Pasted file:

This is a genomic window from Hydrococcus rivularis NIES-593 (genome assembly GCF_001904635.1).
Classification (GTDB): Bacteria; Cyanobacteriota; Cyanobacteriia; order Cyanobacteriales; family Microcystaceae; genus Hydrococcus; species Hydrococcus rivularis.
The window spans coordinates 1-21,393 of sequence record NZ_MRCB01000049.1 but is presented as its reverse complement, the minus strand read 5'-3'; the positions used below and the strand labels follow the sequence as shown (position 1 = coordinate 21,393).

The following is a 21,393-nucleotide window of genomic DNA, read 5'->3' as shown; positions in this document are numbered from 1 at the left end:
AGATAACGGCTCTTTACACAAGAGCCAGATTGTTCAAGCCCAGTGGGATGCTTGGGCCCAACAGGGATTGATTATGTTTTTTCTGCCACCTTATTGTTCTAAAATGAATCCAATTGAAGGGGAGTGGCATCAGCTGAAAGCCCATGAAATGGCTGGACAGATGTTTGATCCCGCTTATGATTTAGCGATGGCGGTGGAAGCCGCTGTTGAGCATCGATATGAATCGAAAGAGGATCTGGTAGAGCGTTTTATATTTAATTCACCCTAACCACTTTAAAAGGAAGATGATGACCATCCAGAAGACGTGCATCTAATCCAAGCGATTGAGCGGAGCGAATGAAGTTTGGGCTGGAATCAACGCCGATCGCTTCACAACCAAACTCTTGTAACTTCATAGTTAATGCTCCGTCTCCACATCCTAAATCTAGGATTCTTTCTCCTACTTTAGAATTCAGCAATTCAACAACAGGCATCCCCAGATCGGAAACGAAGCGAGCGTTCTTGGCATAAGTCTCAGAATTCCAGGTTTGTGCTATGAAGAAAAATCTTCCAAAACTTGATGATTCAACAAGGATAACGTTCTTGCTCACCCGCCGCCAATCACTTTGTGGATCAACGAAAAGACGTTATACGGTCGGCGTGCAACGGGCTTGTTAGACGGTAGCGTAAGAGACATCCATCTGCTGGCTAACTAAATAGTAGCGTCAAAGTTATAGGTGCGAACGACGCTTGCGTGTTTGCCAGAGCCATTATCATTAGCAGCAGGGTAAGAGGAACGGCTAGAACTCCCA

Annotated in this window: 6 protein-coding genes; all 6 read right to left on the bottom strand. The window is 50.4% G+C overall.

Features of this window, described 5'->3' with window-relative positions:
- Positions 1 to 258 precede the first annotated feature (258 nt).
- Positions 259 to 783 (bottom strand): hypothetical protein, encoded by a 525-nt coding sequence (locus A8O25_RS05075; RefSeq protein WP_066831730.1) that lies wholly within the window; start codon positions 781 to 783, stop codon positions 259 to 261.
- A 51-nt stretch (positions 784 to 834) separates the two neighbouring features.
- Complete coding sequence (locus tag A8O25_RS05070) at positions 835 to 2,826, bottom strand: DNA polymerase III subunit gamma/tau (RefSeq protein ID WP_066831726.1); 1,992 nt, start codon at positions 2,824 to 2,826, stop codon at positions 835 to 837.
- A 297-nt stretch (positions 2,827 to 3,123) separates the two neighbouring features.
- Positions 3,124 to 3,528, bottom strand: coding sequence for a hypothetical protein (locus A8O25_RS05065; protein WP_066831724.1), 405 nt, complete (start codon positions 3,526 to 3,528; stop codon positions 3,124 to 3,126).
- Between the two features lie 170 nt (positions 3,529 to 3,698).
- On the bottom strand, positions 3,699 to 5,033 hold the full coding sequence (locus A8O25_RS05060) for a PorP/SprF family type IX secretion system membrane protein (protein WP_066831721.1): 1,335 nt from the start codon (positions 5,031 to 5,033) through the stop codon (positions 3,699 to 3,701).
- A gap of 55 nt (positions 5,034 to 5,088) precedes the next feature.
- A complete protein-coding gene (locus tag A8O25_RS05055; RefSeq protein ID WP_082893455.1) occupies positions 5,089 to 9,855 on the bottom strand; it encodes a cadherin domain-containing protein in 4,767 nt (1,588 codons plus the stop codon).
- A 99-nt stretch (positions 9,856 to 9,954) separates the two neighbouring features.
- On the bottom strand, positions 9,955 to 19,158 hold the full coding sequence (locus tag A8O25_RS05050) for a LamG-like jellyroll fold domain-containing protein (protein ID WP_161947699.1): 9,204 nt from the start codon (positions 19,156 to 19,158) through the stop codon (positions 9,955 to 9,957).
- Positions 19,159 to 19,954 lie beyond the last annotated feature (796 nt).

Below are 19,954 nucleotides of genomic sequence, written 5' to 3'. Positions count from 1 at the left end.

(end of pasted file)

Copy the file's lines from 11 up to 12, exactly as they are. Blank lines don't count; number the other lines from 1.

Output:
- Complete coding sequence (locus tag A8O25_RS05070) at positions 835 to 2,826, bottom strand: DNA polymerase III subunit gamma/tau (RefSeq protein ID WP_066831726.1); 1,992 nt, start codon at positions 2,824 to 2,826, stop codon at positions 835 to 837.
- A 297-nt stretch (positions 2,827 to 3,123) separates the two neighbouring features.